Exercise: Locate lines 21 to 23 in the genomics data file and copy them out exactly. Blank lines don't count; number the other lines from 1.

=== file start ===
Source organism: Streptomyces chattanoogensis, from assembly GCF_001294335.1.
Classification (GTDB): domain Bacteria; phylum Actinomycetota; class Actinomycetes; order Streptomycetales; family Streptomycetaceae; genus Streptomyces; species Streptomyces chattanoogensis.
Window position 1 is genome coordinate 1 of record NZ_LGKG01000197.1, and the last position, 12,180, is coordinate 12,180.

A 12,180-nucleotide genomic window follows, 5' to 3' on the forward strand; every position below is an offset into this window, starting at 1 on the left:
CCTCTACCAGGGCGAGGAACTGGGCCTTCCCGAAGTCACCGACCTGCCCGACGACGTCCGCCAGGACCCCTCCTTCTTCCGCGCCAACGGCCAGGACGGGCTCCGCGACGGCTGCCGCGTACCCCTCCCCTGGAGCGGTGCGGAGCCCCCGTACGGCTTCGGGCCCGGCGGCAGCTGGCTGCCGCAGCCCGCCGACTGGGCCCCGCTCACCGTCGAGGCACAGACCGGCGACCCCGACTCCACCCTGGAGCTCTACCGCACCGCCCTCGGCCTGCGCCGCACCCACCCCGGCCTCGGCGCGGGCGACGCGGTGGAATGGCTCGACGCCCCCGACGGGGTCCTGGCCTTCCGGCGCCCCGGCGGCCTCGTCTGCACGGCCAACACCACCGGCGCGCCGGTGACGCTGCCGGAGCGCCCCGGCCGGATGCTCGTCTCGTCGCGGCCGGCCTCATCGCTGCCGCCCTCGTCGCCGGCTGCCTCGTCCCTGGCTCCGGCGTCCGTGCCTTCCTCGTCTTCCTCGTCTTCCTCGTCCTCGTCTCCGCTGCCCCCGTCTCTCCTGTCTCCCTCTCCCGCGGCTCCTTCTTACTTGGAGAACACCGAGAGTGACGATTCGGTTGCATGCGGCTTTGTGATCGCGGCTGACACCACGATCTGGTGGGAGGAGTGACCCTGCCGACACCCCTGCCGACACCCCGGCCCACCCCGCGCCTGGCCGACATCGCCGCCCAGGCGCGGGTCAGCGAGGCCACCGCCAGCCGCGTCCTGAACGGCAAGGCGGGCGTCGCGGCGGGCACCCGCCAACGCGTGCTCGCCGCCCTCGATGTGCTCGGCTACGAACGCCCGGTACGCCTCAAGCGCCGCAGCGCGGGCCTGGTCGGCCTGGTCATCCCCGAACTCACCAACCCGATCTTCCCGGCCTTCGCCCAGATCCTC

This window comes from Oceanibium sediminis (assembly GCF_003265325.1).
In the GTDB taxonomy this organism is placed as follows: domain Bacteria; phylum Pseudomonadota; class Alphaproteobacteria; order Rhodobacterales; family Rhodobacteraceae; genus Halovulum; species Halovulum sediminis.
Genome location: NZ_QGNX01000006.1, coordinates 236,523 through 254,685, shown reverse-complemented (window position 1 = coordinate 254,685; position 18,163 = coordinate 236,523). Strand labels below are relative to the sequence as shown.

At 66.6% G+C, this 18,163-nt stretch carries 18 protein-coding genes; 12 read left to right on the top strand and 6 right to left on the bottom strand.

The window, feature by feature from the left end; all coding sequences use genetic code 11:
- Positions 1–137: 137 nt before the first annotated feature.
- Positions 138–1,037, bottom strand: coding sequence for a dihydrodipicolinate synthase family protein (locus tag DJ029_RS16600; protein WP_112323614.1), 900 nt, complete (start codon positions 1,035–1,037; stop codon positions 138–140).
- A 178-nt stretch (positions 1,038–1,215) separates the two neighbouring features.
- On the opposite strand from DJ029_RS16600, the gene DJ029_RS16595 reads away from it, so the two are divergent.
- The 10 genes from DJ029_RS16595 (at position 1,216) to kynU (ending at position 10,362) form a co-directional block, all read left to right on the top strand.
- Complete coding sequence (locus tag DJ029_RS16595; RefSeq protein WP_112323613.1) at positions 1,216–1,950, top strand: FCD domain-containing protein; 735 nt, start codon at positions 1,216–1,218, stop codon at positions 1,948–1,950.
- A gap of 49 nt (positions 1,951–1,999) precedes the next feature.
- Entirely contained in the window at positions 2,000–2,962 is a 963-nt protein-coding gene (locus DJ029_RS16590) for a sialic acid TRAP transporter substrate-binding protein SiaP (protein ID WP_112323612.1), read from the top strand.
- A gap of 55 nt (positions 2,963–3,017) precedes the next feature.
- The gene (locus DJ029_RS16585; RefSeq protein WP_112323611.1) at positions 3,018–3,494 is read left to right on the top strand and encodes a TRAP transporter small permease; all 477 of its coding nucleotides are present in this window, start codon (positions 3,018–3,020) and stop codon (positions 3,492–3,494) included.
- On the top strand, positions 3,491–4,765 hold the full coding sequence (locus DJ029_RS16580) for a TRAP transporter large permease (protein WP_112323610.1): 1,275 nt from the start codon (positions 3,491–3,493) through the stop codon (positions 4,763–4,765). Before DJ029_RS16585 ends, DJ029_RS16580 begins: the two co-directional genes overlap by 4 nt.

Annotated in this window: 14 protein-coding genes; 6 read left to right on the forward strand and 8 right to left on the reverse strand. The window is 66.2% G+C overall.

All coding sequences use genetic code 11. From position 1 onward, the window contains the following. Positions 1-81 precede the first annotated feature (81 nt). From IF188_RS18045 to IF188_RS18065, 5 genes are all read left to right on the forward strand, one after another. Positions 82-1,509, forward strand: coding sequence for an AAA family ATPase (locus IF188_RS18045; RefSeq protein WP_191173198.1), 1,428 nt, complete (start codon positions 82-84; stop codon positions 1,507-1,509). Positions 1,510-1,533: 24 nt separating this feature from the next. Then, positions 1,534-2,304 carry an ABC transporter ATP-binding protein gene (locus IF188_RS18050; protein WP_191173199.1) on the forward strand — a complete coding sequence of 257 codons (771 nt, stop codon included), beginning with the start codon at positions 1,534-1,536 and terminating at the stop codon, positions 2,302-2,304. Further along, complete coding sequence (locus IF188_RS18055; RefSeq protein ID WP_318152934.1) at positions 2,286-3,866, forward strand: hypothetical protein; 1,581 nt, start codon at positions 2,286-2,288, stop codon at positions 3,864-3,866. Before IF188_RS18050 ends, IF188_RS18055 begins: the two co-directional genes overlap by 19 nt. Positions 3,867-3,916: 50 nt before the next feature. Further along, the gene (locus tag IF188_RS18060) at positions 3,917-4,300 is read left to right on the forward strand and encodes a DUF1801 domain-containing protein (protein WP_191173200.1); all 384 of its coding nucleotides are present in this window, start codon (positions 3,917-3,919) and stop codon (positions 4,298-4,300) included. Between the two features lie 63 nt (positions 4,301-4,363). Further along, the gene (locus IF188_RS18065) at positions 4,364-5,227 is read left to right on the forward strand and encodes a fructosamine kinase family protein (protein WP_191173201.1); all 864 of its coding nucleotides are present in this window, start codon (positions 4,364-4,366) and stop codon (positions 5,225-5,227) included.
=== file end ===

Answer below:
- On the top strand, positions 3,491–4,765 hold the full coding sequence (locus DJ029_RS16580) for a TRAP transporter large permease (protein WP_112323610.1): 1,275 nt from the start codon (positions 3,491–3,493) through the stop codon (positions 4,763–4,765). Before DJ029_RS16585 ends, DJ029_RS16580 begins: the two co-directional genes overlap by 4 nt.

Annotated in this window: 14 protein-coding genes; 6 read left to right on the forward strand and 8 right to left on the reverse strand. The window is 66.2% G+C overall.

All coding sequences use genetic code 11. From position 1 onward, the window contains the following. Positions 1-81 precede the first annotated feature (81 nt). From IF188_RS18045 to IF188_RS18065, 5 genes are all read left to right on the forward strand, one after another. Positions 82-1,509, forward strand: coding sequence for an AAA family ATPase (locus IF188_RS18045; RefSeq protein WP_191173198.1), 1,428 nt, complete (start codon positions 82-84; stop codon positions 1,507-1,509). Positions 1,510-1,533: 24 nt separating this feature from the next. Then, positions 1,534-2,304 carry an ABC transporter ATP-binding protein gene (locus IF188_RS18050; protein WP_191173199.1) on the forward strand — a complete coding sequence of 257 codons (771 nt, stop codon included), beginning with the start codon at positions 1,534-1,536 and terminating at the stop codon, positions 2,302-2,304. Further along, complete coding sequence (locus IF188_RS18055; RefSeq protein ID WP_318152934.1) at positions 2,286-3,866, forward strand: hypothetical protein; 1,581 nt, start codon at positions 2,286-2,288, stop codon at positions 3,864-3,866. Before IF188_RS18050 ends, IF188_RS18055 begins: the two co-directional genes overlap by 19 nt. Positions 3,867-3,916: 50 nt before the next feature. Further along, the gene (locus tag IF188_RS18060) at positions 3,917-4,300 is read left to right on the forward strand and encodes a DUF1801 domain-containing protein (protein WP_191173200.1); all 384 of its coding nucleotides are present in this window, start codon (positions 3,917-3,919) and stop codon (positions 4,298-4,300) included. Between the two features lie 63 nt (positions 4,301-4,363). Further along, the gene (locus IF188_RS18065) at positions 4,364-5,227 is read left to right on the forward strand and encodes a fructosamine kinase family protein (protein WP_191173201.1); all 864 of its coding nucleotides are present in this window, start codon (positions 4,364-4,366) and stop codon (positions 5,225-5,227) included.